6. Expand the actualMeasurements section and the numbered elements within it to see the platform configuration register (PCR) values saved from the latest boot sequence. The PCR values are saved in the pcrNum elements within the numbered elements. The PCR values identify the boot components and component load order used by the latest boot sequence, and are compared to the integrity policy baseline to determine if there has been any change in the VM instance boot sequence. For more information about what the PCRs represent, see Integrity monitoring events.
  7. Expand the policyMeasurements section to see the PCR values saved for the integrity policy baseline.

Automating responses to integrity validation events

You can automate responses to boot validation events by exporting the Stackdriver logs and processing them in another service like Cloud Functions. For more information, see Overview of Logs Export.

Determining the cause of boot integrity validation failure

  1. Go to the VM instances page
  2. Click the instance ID to open the VM instance details page.
  3. Under Logs, click on Stackdriver Logging.
  4. Locate the most recent earlyBootReportEvent and lateBootReportEvent log entries and see which one has a policyEvaluationPassed value of false.
  5. Expand the log entry > jsonPayload > earlyBootReportEvent or lateBootReportEvent, as appropriate.
  6. Expand the actualMeasurements and policyMeasurements sections and the numbered elements within them to see the platform configuration register (PCR) values saved from the latest boot sequence and the integrity policy baseline, respectively. The PCR values identify the boot components and component load order used by the latest boot sequence and the integrity policy baseline.
  7. Compare the PCR values in the actualMeasurements and policyMeasurements sections to determine where the variation between the latest boot sequence and the integrity policy baseline occurred. Whichever comparison produces dissimilar values is the issue that caused validation failure. Be aware that the element numbers in these sections seldom correspond to the PCR numbers, and similarly numbered elements in actualMeasurements and policyMeasurements might represent different PCRs. For example, in the early boot sequence for both Windows and Linux, the 3 element in actualMeasurements and the 2 element in policyMeasurements both represent PCR7.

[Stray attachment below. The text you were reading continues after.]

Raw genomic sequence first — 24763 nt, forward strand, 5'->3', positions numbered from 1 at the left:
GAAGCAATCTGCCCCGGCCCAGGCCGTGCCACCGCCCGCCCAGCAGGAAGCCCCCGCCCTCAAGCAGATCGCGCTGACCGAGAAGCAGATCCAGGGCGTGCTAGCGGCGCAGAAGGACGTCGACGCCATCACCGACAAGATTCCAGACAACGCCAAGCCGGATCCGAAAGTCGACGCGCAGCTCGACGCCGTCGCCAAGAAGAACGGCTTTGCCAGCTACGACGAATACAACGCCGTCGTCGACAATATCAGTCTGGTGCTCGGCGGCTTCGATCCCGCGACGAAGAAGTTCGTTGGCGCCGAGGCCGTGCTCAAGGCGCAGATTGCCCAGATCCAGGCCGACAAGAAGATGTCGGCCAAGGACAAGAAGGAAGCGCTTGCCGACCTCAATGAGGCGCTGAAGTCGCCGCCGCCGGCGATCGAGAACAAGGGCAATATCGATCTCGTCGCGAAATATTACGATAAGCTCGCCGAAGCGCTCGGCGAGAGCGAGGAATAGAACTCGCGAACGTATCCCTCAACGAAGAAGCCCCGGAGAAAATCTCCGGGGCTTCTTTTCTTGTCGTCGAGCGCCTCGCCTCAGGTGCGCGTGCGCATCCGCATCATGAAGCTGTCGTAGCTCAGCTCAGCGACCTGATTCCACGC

8. Check Integrity monitoring events to determine what the changed PCR represents, and investigate whether that is an expected change.

Updating the integrity policy baseline

The initial integrity policy baseline is derived from the implicitly trusted boot image when the instance is created. Updating the baseline updates the integrity policy baseline using the current instance configuration. The VM instance must be running when you update the baseline.

You should update the baseline after any planned boot-specific changes in the instance configuration, like kernel updates or kernel driver installation, as these will cause integrity validation failures. If you have an unexpected integrity validation failure, you should stop the VM instance and investigate the reason for the failure.

You must have the setShieldedVmIntegrityPolicy permission to be able to update the integrity policy baseline.

Use the following procedure to update the integrity policy baseline.

gcloud

Update the VM instance's integrity policy baseline by using the compute instances update command with the --shielded-vm-learn-integrity-policy flag.

The following example resets the integrity policy baseline for the my-instance VM instance:

gcloud beta compute instances update my-instance \
    --shielded-vm-learn-integrity-policy

API

Update the VM instance's integrity policy baseline by using the updateAutoLearnPolicy request body item with the setShieldedVmIntegrityPolicy method.

The following example resets the integrity policy baseline for a VM instance.

PATCH https://www.googleapis.com/compute/alpha/projects/my-project/zones/us-central1-b/instances/my-instance/setShieldedVmIntegrityPolicy?key={YOUR_API_KEY}
{
  "updateAutoLearnPolicy": true
}